Diary September 28, 1918

Bulgarian soldiers in Allied captivity
Bulgarian soldiers in Allied captivity. Bulgaria’s withdrawal from the war causes the entire Balkan front of the Central Powers to collapse.
World War One Diary for Saturday, September 28, 1918:

Southern Fronts

Salonika: Armistice talks begin at 1600 hours including General Lukov and Bulgar Finance Minister who hope for neutral status but d’Esperey unyielding.
Serbia: French 57th Division occupies Ochrid.
Dolomites: ­Austrian attack in Val Guidicaria repulsed.

Western Front

Flanders – FINAL BATTLE OF FLANDERS (until November 11): Allied Flanders Army Group (King Albert, CoS General Degoutte) of 28 divisions with 2,550 guns (12 Belgian with 170,000 men, 10 BEF, 6 French divisions) after 3-hour barrage advances on 23-mile front. Houthulst Forest (4-mile advance) and Wytschaete captured with 4000 PoWs. Belgian 4th Carabineers storm Passchendaele. British Second Army fights Fourth Battle of Ypres (until October 2), in 4 1/2-6 mile advance (9 miles by end of September 29) recaptures Gheluvelt and Messines.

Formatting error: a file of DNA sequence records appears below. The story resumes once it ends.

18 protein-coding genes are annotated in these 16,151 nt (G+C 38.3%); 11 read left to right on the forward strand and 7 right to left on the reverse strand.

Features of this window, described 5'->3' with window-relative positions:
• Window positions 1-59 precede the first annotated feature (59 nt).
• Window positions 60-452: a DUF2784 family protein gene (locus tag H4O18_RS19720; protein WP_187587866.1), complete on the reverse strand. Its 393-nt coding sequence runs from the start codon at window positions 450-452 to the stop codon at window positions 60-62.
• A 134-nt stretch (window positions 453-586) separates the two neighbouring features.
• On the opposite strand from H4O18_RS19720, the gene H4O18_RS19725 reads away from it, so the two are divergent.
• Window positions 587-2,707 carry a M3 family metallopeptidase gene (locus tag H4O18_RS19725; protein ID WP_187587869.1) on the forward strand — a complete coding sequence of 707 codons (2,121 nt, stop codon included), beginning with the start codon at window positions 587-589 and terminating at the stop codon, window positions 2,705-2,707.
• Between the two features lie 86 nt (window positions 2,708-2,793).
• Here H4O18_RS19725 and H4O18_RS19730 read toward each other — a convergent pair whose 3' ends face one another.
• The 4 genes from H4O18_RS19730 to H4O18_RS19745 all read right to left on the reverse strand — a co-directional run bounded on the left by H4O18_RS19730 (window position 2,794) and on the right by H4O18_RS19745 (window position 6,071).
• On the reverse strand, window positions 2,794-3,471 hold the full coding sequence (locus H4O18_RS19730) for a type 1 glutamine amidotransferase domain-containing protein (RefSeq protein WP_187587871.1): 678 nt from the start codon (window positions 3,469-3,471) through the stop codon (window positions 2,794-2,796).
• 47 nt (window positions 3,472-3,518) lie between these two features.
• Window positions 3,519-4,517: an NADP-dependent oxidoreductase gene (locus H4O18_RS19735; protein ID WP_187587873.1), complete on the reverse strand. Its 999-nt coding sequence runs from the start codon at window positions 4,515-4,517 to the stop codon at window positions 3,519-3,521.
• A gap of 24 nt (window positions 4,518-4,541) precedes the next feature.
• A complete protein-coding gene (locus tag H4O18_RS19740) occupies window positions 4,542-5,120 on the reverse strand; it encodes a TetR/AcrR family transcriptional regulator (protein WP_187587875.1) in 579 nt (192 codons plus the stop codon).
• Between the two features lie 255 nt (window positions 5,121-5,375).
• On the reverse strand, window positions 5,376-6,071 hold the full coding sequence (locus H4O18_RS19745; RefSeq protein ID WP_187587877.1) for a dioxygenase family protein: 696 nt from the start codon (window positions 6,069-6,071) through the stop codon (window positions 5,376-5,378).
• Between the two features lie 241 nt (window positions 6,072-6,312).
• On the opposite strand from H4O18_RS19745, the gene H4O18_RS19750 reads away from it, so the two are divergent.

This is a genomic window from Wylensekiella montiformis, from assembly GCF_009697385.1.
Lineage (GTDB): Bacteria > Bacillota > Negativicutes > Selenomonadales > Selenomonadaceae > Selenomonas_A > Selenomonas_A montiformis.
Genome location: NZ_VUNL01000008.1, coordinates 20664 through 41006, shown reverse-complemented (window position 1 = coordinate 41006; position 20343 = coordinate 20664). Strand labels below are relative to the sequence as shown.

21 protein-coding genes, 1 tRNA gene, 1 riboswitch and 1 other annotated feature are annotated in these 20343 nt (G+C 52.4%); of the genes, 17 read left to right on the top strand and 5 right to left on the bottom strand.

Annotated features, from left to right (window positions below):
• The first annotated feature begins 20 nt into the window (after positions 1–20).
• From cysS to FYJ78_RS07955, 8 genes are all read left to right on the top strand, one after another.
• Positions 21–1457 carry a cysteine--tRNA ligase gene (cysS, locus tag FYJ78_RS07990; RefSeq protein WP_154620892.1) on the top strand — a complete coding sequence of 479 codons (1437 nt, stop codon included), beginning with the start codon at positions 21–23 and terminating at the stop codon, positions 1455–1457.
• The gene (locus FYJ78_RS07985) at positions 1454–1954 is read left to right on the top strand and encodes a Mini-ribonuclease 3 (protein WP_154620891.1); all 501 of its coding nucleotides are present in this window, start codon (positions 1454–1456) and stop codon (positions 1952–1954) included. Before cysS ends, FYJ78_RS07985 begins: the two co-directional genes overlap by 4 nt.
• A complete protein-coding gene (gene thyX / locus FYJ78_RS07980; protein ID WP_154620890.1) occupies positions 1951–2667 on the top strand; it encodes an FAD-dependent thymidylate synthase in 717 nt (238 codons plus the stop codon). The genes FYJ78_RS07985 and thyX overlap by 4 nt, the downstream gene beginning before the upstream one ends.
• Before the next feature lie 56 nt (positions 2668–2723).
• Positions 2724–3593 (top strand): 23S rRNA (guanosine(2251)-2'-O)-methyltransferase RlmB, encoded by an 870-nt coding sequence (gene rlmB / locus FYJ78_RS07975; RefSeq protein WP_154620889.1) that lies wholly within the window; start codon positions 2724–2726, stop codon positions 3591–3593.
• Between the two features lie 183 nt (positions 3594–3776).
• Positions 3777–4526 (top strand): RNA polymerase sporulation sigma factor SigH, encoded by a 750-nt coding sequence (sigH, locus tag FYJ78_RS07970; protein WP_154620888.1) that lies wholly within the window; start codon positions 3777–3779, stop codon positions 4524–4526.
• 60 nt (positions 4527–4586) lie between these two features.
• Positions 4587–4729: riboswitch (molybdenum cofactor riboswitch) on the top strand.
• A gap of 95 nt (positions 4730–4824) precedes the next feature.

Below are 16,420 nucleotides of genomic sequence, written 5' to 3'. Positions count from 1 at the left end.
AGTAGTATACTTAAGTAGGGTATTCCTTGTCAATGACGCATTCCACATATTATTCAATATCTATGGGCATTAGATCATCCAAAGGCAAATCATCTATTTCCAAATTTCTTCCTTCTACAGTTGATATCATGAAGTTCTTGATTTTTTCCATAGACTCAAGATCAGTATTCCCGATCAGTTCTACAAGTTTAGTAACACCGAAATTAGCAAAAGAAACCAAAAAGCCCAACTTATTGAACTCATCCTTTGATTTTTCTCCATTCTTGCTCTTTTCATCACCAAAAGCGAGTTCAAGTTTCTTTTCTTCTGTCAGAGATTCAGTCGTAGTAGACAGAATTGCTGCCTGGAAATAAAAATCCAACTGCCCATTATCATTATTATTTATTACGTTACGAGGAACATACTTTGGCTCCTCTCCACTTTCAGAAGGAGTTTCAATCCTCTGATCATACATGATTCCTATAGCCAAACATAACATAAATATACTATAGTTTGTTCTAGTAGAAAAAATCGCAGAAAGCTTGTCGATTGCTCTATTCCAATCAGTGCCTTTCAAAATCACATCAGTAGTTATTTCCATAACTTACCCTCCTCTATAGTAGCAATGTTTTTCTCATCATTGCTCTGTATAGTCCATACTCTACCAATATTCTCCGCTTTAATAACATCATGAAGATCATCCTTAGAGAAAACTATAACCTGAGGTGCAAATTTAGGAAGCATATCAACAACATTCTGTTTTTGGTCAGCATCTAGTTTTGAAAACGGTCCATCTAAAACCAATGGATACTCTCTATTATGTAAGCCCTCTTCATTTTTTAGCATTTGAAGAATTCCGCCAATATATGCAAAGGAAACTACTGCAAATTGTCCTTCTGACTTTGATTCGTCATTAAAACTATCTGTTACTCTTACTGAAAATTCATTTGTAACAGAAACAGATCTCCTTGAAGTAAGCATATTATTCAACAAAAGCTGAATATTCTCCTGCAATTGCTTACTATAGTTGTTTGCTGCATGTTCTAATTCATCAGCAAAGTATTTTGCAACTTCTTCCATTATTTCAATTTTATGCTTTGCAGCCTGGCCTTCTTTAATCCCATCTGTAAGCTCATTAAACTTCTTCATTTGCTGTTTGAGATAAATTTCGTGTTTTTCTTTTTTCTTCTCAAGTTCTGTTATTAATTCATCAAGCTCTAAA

Aisne: Italian troops cross east of Conde in surprise night attack.


East Africa: Lettow recrosses river Rovuma into German East Africa, opposite Nagwamira (8 hippos shot for meat to celebrate return). Kartucol reaches river Lugenda.

Sea War

North Sea: British ships and aircraft attack Zeebrugge. 11 German destroyers evacuate port on September 30 and reach Germany thanks to moonless nights, shoals and rough weather which thwart Harwich Force.
Britain: ­Swan Hunter yard launches first fabricated ‘straight line’ ship SS War Climax, 31 weeks from laying keel.

Air War

Western Front: Udet destroys 2 US-crewed DH and receives bullet graze. Lieutenant F Rumey (45 victories) of Jasta 4 killed in action. Bogohl 3 and other German units drop 167,154lb bombs. Most crews carry out 3 sorties (night September 28/29). RAF loss of 424 men since September 15 severest of war, average 15.5 per 100 planes flown (1,404 serviceable).
Palestine and Syria: RAF bomb Damascus airfield from new Kuneitra landing ground, supplied with fuel by air. Aircraft land at Damascus on October 1.
Flanders: ­24 RAF squadrons support final Allied advance, helped by radio telephone. 6 main rail targets attacked, 27 aircraft lost in low-flying attacks.

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